Add value to your living space with a rear extension

A single-storey extension is a simple way to expand your home. Follow our advice to keep the project stress free.

It’s not surprising that single-storey rear extensions are a popular way to add space and value to a home. Not only do they save you from moving house, but they also avoid some of the dramas that more extensive builds involve.

However, just because they’re simple doesn’t mean they’re always plain sailing. There are some legal steps you need to follow, and despite their size, single-storey extensions can still be stressful to manage and prone to costly errors. Read on for our tips on navigating the obstacles and keeping your building project stress-free.

Want a side return extension instead? We answer some common questions about this kind of project.

This generous rear extension has made space for an open-plan kitchen and living room. Sliding doors from Express Bi-folding Doors establish a seamless connection with the garden. For more ways to create an indoor-outdoor kitchen, click here.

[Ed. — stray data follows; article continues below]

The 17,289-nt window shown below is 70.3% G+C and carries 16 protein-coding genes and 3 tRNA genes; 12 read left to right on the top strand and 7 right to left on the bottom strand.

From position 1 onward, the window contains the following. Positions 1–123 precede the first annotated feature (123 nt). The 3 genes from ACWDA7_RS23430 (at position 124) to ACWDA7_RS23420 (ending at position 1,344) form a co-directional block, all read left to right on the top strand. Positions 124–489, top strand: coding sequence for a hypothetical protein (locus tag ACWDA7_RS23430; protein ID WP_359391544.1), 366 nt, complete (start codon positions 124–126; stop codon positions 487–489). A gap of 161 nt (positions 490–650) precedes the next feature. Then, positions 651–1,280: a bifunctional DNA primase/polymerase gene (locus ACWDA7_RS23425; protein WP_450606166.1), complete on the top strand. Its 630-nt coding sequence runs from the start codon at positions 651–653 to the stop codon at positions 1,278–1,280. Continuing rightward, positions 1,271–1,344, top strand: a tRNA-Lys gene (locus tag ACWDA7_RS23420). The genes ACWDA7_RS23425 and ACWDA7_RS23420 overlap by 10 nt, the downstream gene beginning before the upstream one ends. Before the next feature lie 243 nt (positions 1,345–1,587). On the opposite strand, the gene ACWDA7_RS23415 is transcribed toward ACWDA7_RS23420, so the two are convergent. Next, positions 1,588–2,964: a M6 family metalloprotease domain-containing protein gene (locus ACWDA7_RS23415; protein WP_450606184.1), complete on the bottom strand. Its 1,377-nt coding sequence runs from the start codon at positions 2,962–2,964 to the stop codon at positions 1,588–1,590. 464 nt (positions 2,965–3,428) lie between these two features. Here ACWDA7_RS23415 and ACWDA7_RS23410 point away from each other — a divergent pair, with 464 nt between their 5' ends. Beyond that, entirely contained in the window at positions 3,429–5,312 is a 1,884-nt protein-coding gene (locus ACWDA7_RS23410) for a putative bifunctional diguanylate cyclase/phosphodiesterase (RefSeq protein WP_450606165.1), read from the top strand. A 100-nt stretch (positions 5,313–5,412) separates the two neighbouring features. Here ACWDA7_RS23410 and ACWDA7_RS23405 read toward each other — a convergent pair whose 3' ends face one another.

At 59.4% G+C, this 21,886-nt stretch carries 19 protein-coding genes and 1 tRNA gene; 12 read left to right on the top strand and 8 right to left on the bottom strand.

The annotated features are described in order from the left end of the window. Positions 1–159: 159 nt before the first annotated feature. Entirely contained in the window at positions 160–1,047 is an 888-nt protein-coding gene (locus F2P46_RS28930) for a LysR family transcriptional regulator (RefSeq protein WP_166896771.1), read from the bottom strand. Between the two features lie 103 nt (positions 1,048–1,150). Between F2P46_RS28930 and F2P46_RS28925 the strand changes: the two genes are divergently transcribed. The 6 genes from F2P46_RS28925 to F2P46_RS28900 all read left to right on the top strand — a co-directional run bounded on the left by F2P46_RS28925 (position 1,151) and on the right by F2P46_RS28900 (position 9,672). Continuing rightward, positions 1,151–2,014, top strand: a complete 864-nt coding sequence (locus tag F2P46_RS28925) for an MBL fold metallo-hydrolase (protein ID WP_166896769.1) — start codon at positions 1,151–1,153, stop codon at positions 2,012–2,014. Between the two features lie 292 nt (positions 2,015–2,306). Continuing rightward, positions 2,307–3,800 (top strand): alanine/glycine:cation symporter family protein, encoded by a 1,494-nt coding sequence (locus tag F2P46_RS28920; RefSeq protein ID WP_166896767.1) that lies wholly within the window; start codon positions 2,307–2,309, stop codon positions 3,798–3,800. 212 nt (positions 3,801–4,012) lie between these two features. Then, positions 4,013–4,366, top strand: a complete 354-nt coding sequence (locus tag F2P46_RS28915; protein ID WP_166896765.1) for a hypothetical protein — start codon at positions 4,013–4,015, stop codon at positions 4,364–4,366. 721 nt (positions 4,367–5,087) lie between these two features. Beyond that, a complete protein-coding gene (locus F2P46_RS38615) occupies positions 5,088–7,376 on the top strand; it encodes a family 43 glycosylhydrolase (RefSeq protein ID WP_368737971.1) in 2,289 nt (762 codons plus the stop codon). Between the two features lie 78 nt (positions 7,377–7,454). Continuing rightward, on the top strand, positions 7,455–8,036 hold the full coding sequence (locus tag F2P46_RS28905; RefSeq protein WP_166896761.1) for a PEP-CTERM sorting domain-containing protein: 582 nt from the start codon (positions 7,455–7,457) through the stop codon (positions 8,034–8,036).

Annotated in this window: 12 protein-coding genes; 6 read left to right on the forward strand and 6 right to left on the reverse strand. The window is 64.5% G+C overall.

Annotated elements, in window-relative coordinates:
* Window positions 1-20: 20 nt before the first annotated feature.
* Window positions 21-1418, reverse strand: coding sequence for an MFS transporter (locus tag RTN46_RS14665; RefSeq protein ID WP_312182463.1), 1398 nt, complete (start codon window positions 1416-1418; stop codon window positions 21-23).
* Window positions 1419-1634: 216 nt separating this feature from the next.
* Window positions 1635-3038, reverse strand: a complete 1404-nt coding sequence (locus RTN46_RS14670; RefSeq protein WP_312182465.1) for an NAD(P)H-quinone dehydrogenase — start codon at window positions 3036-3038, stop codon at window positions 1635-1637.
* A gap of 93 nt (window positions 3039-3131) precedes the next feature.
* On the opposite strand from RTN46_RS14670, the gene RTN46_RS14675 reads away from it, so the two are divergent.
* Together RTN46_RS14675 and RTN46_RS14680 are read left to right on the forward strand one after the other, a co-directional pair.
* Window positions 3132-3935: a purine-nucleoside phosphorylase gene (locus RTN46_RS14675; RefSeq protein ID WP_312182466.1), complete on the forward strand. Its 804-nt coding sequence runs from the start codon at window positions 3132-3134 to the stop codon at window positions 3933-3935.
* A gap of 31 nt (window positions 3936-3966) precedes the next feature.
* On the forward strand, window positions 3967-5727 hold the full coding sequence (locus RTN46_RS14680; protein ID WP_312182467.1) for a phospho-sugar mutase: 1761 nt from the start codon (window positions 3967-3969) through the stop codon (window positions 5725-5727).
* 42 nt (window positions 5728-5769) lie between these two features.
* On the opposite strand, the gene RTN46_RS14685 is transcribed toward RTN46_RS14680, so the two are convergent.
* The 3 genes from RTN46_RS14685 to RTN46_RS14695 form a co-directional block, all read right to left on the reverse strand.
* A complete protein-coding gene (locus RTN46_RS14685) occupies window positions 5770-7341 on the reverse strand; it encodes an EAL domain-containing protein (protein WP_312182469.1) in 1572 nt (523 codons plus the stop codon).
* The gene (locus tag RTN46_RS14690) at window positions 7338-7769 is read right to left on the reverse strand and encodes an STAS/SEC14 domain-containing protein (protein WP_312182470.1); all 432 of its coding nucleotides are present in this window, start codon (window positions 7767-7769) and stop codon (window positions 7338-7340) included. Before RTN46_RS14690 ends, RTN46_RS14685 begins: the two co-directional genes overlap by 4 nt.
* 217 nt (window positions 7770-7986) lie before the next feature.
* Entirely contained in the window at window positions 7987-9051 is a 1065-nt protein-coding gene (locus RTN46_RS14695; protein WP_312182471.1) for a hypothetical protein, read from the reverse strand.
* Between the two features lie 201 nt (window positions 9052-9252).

Do I need planning permission?

Some single-storey rear extensions are considered permitted development (PD). This means they’re seen as relatively minor renovations that are automatically granted planning permission.

However, be aware that local authorities have the power to remove or restrict PD rights. There are also different permitted development laws in England, Scotland, Wales and Northern Ireland. You’ll therefore need to check how local and national legislation will affect your plans before you start.

If you want to make sure that your proposed work doesn’t need planning permission, you can apply for a lawful development certificate (LDC). This isn’t compulsory, but it’ll help when you come to sell your property as it’ll show that the building work you’ve done is all above board. Apply to your local council for an LDC.

Does my home qualify for permitted development rights?

If you live in a ground-floor flat or maisonette, the answer’s simple: no – these kinds of properties don’t have PD rights. If you live in a house, your PD rights will be restricted if it’s in a conservation area, national park or area of outstanding natural beauty, or if it’s listed.